The Washington Scholarship Fund was essentially chosen by default to administer the voucher program
In enacting the federal legislation creating the D.C. voucher program, Congress envisioned that the program would be administered by one or more “eligible entities” chosen “on a competitive basis.” Pub. L. No. 108-199, Div. C, Title III, Sec. 304 (a). On February 4, 2004, pursuant to that legislation, DOE issued a notice in the Federal Register inviting applications from entities seeking an award to administer the voucher program. 69 Fed. Reg. 5434 (Feb. 4, 2004). While this solicitation also envisioned the competitive process required by the statute, no genuine competition in fact occurred. According to the documents provided to us by DOE, the Washington Scholarship Fund was the only local entity to apply to administer the voucher program,39 and only one other applicant, located in Chicago, submitted an application at all.40
On March 24, 2004, DOE issued a press release announcing that, in conjunction with the Mayor’s office, it had selected WSF to administer the voucher program. The dearth of applicants was not mentioned in the release. To the contrary, the release implicitly suggested that WSF had been chosen competitively from among a number of applicants, noting that Secretary of Education Paige had “announced the competition for selecting the administrator last month.”41 WSF’s own press release of March 24, 2004 gave the same impression, announcing that WSF “ha[d] been selected” by DOE and the Mayor’s office to administer the voucher program, and was “chosen to operate the program through a competitive application process.”42 The grant award to WSF is in the amount of $12.5 million for the first year.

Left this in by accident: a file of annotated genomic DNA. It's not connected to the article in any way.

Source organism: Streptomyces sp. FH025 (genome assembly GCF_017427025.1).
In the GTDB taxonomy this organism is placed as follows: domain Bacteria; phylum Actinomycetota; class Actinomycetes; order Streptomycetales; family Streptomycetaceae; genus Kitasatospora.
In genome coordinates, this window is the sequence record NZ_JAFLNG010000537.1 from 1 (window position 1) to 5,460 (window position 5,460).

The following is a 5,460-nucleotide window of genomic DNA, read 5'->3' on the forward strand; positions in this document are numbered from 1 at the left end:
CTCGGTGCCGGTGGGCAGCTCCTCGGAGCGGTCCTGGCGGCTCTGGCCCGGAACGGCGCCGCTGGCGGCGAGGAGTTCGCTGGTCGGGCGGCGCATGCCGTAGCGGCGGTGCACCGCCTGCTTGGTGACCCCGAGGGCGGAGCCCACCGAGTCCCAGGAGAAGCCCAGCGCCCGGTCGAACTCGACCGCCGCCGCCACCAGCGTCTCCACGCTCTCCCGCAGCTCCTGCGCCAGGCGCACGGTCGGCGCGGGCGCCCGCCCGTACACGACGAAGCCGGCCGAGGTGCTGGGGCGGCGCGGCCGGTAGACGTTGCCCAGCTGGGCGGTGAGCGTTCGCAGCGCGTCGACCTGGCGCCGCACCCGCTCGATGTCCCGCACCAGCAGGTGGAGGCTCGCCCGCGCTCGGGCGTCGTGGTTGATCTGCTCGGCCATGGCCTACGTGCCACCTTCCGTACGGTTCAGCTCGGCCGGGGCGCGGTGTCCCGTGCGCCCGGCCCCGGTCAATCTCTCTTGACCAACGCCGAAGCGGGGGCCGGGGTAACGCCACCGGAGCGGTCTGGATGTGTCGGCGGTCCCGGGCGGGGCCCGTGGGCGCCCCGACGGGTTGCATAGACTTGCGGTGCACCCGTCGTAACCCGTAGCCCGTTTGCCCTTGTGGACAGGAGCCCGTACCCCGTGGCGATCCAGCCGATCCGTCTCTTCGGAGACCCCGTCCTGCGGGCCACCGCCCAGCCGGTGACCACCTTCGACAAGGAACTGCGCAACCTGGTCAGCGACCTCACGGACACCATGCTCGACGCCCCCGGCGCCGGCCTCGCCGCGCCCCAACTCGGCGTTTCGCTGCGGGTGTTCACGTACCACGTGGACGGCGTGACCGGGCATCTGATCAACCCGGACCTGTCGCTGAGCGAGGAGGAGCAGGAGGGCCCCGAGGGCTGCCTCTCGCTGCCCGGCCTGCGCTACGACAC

Correspondence produced by the Department of Education indicates that not all voucher proponents were satisfied with WSF’s efforts to roll out the voucher program. For example, an e-mail circulated by Brian McManus of Golden Rule [Insurance Company] on May 7, 2004 claimed that “[t]he demand is there, but the marketing plan has failed because WSF didn’t start out in the community centers. Yesterday, one parent complained that WSF wasn’t reaching the community . . . Our opinions weren’t sought on how to role this out or [sic] invited to any planning meetings.” E-mail from Brian McManus to unnamed recipients (May 7, 2004). This e-mail prompted Assistant Deputy Secretary of Education Nina Rees to attempt to shut down the criticism: “I am not sure what an e-mail like this is supposed to accomplish. We are all working very hard to get this program up and running. Getting notes like these is extremely demoralizing – and ends up wasting precious energy that could be spent on the program. . . If you have a specific recommendation at this point, let me know.” E-mail from Nina Rees to Pat [last name withheld by DOE] (May 11, 2004).43